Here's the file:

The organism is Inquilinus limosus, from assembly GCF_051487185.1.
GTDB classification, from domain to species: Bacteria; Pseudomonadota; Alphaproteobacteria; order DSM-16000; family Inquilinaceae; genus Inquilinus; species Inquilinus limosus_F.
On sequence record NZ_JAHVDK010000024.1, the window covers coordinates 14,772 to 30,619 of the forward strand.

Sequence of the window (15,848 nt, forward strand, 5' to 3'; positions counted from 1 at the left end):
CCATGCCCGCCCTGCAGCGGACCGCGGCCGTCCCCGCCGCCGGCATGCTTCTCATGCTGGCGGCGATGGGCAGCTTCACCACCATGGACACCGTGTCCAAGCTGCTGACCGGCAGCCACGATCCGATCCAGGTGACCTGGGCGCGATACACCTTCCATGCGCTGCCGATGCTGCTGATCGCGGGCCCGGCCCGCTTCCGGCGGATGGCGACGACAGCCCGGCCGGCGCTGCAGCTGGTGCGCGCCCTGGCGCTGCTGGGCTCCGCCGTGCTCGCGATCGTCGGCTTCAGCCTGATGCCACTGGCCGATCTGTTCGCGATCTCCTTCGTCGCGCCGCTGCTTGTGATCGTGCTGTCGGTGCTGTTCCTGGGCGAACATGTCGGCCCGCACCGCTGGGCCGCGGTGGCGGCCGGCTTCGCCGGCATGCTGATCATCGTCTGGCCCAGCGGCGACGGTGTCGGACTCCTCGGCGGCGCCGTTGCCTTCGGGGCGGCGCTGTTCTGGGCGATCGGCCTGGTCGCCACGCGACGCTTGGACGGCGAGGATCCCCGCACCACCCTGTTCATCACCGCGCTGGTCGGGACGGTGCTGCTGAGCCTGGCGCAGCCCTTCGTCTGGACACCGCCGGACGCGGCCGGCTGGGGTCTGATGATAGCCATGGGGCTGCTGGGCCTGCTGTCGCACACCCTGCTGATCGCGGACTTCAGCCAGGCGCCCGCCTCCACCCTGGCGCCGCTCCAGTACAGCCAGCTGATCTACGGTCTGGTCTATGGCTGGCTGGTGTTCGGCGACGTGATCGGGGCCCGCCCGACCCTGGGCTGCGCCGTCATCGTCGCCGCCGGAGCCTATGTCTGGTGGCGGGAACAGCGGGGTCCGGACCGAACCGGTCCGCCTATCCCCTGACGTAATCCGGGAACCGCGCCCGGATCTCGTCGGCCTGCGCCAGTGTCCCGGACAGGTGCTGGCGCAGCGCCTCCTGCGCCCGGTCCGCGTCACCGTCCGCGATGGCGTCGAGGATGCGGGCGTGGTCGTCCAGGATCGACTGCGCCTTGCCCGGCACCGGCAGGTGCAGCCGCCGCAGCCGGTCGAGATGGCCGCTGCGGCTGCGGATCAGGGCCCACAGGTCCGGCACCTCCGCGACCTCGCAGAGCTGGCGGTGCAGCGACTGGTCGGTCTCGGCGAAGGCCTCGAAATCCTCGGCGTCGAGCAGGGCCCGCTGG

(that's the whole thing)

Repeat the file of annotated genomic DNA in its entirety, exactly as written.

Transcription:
The organism is Inquilinus limosus, from assembly GCF_051487185.1.
GTDB classification, from domain to species: Bacteria; Pseudomonadota; Alphaproteobacteria; order DSM-16000; family Inquilinaceae; genus Inquilinus; species Inquilinus limosus_F.
On sequence record NZ_JAHVDK010000024.1, the window covers coordinates 14,772 to 30,619 of the forward strand.

Sequence of the window (15,848 nt, forward strand, 5' to 3'; positions counted from 1 at the left end):
CCATGCCCGCCCTGCAGCGGACCGCGGCCGTCCCCGCCGCCGGCATGCTTCTCATGCTGGCGGCGATGGGCAGCTTCACCACCATGGACACCGTGTCCAAGCTGCTGACCGGCAGCCACGATCCGATCCAGGTGACCTGGGCGCGATACACCTTCCATGCGCTGCCGATGCTGCTGATCGCGGGCCCGGCCCGCTTCCGGCGGATGGCGACGACAGCCCGGCCGGCGCTGCAGCTGGTGCGCGCCCTGGCGCTGCTGGGCTCCGCCGTGCTCGCGATCGTCGGCTTCAGCCTGATGCCACTGGCCGATCTGTTCGCGATCTCCTTCGTCGCGCCGCTGCTTGTGATCGTGCTGTCGGTGCTGTTCCTGGGCGAACATGTCGGCCCGCACCGCTGGGCCGCGGTGGCGGCCGGCTTCGCCGGCATGCTGATCATCGTCTGGCCCAGCGGCGACGGTGTCGGACTCCTCGGCGGCGCCGTTGCCTTCGGGGCGGCGCTGTTCTGGGCGATCGGCCTGGTCGCCACGCGACGCTTGGACGGCGAGGATCCCCGCACCACCCTGTTCATCACCGCGCTGGTCGGGACGGTGCTGCTGAGCCTGGCGCAGCCCTTCGTCTGGACACCGCCGGACGCGGCCGGCTGGGGTCTGATGATAGCCATGGGGCTGCTGGGCCTGCTGTCGCACACCCTGCTGATCGCGGACTTCAGCCAGGCGCCCGCCTCCACCCTGGCGCCGCTCCAGTACAGCCAGCTGATCTACGGTCTGGTCTATGGCTGGCTGGTGTTCGGCGACGTGATCGGGGCCCGCCCGACCCTGGGCTGCGCCGTCATCGTCGCCGCCGGAGCCTATGTCTGGTGGCGGGAACAGCGGGGTCCGGACCGAACCGGTCCGCCTATCCCCTGACGTAATCCGGGAACCGCGCCCGGATCTCGTCGGCCTGCGCCAGTGTCCCGGACAGGTGCTGGCGCAGCGCCTCCTGCGCCCGGTCCGCGTCACCGTCCGCGATGGCGTCGAGGATGCGGGCGTGGTCGTCCAGGATCGACTGCGCCTTGCCCGGCACCGGCAGGTGCAGCCGCCGCAGCCGGTCGAGATGGCCGCTGCGGCTGCGGATCAGGGCCCACAGGTCCGGCACCTCCGCGACCTCGCAGAGCTGGCGGTGCAGCGACTGGTCGGTCTCGGCGAAGGCCTCGAAATCCTCGGCGTCGAGCAGGGCCCGCTGG